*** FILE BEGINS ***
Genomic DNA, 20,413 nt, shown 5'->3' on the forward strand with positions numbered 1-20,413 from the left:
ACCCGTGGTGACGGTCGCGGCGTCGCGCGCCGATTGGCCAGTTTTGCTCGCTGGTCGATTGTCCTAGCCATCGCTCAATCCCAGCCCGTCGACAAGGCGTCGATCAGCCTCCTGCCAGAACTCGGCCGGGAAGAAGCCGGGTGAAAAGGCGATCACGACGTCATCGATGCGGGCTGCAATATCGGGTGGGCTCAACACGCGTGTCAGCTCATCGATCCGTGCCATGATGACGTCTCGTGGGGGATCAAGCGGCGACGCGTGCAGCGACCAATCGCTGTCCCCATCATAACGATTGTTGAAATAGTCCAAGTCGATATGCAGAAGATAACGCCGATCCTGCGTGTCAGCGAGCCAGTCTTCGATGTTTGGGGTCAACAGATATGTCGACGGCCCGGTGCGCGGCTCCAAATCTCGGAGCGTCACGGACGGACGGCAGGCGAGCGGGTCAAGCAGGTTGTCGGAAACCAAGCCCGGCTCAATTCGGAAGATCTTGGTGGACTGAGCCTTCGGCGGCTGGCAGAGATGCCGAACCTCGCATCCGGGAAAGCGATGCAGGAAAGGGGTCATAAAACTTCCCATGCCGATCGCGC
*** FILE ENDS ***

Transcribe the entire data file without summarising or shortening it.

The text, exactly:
Genomic DNA, 20,413 nt, shown 5'->3' on the forward strand with positions numbered 1-20,413 from the left:
ACCCGTGGTGACGGTCGCGGCGTCGCGCGCCGATTGGCCAGTTTTGCTCGCTGGTCGATTGTCCTAGCCATCGCTCAATCCCAGCCCGTCGACAAGGCGTCGATCAGCCTCCTGCCAGAACTCGGCCGGGAAGAAGCCGGGTGAAAAGGCGATCACGACGTCATCGATGCGGGCTGCAATATCGGGTGGGCTCAACACGCGTGTCAGCTCATCGATCCGTGCCATGATGACGTCTCGTGGGGGATCAAGCGGCGACGCGTGCAGCGACCAATCGCTGTCCCCATCATAACGATTGTTGAAATAGTCCAAGTCGATATGCAGAAGATAACGCCGATCCTGCGTGTCAGCGAGCCAGTCTTCGATGTTTGGGGTCAACAGATATGTCGACGGCCCGGTGCGCGGCTCCAAATCTCGGAGCGTCACGGACGGACGGCAGGCGAGCGGGTCAAGCAGGTTGTCGGAAACCAAGCCCGGCTCAATTCGGAAGATCTTGGTGGACTGAGCCTTCGGCGGCTGGCAGAGATGCCGAACCTCGCATCCGGGAAAGCGATGCAGGAAAGGGGTCATAAAACTTCCCATGCCGATCGCGC